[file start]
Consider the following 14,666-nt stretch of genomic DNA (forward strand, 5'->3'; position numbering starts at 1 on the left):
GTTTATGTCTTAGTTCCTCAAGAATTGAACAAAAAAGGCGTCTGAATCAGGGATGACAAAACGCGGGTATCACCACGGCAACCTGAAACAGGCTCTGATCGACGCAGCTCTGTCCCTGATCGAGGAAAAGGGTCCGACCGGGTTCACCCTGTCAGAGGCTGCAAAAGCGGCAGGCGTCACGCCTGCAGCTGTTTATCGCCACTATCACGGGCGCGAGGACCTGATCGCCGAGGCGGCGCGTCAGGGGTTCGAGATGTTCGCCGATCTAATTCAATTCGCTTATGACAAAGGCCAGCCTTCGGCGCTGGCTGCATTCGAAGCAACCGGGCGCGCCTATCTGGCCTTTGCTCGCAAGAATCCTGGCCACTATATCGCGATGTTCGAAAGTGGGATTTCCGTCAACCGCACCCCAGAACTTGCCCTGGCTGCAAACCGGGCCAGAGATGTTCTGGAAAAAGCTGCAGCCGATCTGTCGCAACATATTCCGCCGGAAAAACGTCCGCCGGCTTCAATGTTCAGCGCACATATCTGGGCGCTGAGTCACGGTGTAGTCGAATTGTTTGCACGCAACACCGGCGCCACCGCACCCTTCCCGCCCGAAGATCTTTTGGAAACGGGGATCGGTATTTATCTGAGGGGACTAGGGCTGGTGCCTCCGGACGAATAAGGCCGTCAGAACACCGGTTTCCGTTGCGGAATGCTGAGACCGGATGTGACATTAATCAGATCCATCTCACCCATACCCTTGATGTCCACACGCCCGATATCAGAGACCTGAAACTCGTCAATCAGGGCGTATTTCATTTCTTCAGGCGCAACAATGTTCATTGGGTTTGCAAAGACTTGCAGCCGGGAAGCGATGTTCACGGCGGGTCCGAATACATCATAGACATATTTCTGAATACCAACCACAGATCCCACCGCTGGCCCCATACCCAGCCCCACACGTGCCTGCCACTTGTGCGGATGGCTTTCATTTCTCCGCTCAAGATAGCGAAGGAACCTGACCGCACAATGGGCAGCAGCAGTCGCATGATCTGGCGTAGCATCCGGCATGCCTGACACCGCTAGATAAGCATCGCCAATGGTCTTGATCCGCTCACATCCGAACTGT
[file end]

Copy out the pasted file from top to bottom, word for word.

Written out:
Consider the following 14,666-nt stretch of genomic DNA (forward strand, 5'->3'; position numbering starts at 1 on the left):
GTTTATGTCTTAGTTCCTCAAGAATTGAACAAAAAAGGCGTCTGAATCAGGGATGACAAAACGCGGGTATCACCACGGCAACCTGAAACAGGCTCTGATCGACGCAGCTCTGTCCCTGATCGAGGAAAAGGGTCCGACCGGGTTCACCCTGTCAGAGGCTGCAAAAGCGGCAGGCGTCACGCCTGCAGCTGTTTATCGCCACTATCACGGGCGCGAGGACCTGATCGCCGAGGCGGCGCGTCAGGGGTTCGAGATGTTCGCCGATCTAATTCAATTCGCTTATGACAAAGGCCAGCCTTCGGCGCTGGCTGCATTCGAAGCAACCGGGCGCGCCTATCTGGCCTTTGCTCGCAAGAATCCTGGCCACTATATCGCGATGTTCGAAAGTGGGATTTCCGTCAACCGCACCCCAGAACTTGCCCTGGCTGCAAACCGGGCCAGAGATGTTCTGGAAAAAGCTGCAGCCGATCTGTCGCAACATATTCCGCCGGAAAAACGTCCGCCGGCTTCAATGTTCAGCGCACATATCTGGGCGCTGAGTCACGGTGTAGTCGAATTGTTTGCACGCAACACCGGCGCCACCGCACCCTTCCCGCCCGAAGATCTTTTGGAAACGGGGATCGGTATTTATCTGAGGGGACTAGGGCTGGTGCCTCCGGACGAATAAGGCCGTCAGAACACCGGTTTCCGTTGCGGAATGCTGAGACCGGATGTGACATTAATCAGATCCATCTCACCCATACCCTTGATGTCCACACGCCCGATATCAGAGACCTGAAACTCGTCAATCAGGGCGTATTTCATTTCTTCAGGCGCAACAATGTTCATTGGGTTTGCAAAGACTTGCAGCCGGGAAGCGATGTTCACGGCGGGTCCGAATACATCATAGACATATTTCTGAATACCAACCACAGATCCCACCGCTGGCCCCATACCCAGCCCCACACGTGCCTGCCACTTGTGCGGATGGCTTTCATTTCTCCGCTCAAGATAGCGAAGGAACCTGACCGCACAATGGGCAGCAGCAGTCGCATGATCTGGCGTAGCATCCGGCATGCCTGACACCGCTAGATAAGCATCGCCAATGGTCTTGATCCGCTCACATCCGAACTGT